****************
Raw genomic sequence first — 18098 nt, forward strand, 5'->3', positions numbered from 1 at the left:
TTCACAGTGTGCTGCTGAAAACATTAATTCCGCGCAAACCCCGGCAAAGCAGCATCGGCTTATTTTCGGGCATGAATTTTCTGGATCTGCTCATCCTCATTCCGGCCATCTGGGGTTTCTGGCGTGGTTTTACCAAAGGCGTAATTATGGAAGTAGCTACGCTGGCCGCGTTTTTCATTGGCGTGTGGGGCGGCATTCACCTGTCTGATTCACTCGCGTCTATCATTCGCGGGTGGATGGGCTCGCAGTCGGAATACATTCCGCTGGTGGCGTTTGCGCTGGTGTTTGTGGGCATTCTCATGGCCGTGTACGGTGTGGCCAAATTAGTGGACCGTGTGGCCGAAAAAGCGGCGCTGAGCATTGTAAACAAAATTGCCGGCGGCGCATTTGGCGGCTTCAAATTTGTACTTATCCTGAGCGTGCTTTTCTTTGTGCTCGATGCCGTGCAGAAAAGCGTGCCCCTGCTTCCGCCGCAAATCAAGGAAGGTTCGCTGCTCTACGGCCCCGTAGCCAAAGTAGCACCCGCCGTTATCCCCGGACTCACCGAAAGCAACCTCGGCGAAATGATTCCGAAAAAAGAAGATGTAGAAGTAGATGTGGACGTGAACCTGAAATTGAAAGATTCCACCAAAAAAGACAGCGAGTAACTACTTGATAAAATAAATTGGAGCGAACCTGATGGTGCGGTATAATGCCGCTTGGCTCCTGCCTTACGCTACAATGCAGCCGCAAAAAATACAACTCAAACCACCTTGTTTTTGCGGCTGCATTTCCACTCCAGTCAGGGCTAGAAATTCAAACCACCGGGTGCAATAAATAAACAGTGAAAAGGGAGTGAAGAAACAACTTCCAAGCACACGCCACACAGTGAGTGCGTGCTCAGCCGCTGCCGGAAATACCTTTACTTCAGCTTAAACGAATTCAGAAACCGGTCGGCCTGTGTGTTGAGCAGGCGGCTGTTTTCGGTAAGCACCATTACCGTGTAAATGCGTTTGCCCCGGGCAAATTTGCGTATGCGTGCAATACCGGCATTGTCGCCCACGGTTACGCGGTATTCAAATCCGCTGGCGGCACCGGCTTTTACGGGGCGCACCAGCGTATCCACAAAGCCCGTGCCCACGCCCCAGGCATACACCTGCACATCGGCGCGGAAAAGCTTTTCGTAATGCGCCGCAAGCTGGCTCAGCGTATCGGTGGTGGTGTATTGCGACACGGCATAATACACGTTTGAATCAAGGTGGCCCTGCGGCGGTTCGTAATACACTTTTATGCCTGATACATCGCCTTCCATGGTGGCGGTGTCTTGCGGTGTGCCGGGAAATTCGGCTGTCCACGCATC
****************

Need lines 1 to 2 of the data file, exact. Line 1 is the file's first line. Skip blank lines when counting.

Raw genomic sequence first — 18098 nt, forward strand, 5'->3', positions numbered from 1 at the left:
TTCACAGTGTGCTGCTGAAAACATTAATTCCGCGCAAACCCCGGCAAAGCAGCATCGGCTTATTTTCGGGCATGAATTTTCTGGATCTGCTCATCCTCATTCCGGCCATCTGGGGTTTCTGGCGTGGTTTTACCAAAGGCGTAATTATGGAAGTAGCTACGCTGGCCGCGTTTTTCATTGGCGTGTGGGGCGGCATTCACCTGTCTGATTCACTCGCGTCTATCATTCGCGGGTGGATGGGCTCGCAGTCGGAATACATTCCGCTGGTGGCGTTTGCGCTGGTGTTTGTGGGCATTCTCATGGCCGTGTACGGTGTGGCCAAATTAGTGGACCGTGTGGCCGAAAAAGCGGCGCTGAGCATTGTAAACAAAATTGCCGGCGGCGCATTTGGCGGCTTCAAATTTGTACTTATCCTGAGCGTGCTTTTCTTTGTGCTCGATGCCGTGCAGAAAAGCGTGCCCCTGCTTCCGCCGCAAATCAAGGAAGGTTCGCTGCTCTACGGCCCCGTAGCCAAAGTAGCACCCGCCGTTATCCCCGGACTCACCGAAAGCAACCTCGGCGAAATGATTCCGAAAAAAGAAGATGTAGAAGTAGATGTGGACGTGAACCTGAAATTGAAAGATTCCACCAAAAAAGACAGCGAGTAACTACTTGATAAAATAAATTGGAGCGAACCTGATGGTGCGGTATAATGCCGCTTGGCTCCTGCCTTACGCTACAATGCAGCCGCAAAAAATACAACTCAAACCACCTTGTTTTTGCGGCTGCATTTCCACTCCAGTCAGGGCTAGAAATTCAAACCACCGGGTGCAATAAATAAACAGTGAAAAGGGAGTGAAGAAACAACTTCCAAGCACACGCCACACAGTGAGTGCGTGCTCAGCCGCTGCCGGAAATACCTTTACTTCAGCTTAAACGAATTCAGAAACCGGTCGGCCTGTGTGTTGAGCAGGCGGCTGTTTTCGGTAAGCACCATTACCGTGTAAATGCGTTTGCCCCGGGCAAATTTGCGTATGCGTGCAATACCGGCATTGTCGCCCACGGTTACGCGGTATTCAAATCCGCTGGCGGCACCGGCTTTTACGGGGCGCACCAGCGTATCCACAAAGCCCGTGCCCACGCCCCAGGCATACACCTGCACATCGGCGCGGAAAAGCTTTTCGTAATGCGCCGCAAGCTGGCTCAGCGTATCGGTGGTGGTGTATTGCGACACGGCATAATACACGTTTGAATCAAGGTGGCCCTGCGGCGGTTCGTAATACACTTTTATGCCTGATACATCGCCTTCCATGGTGGCGGTGTCTTGCGGTGTGCCGGGAAATTCGGCTGTCCACGCATC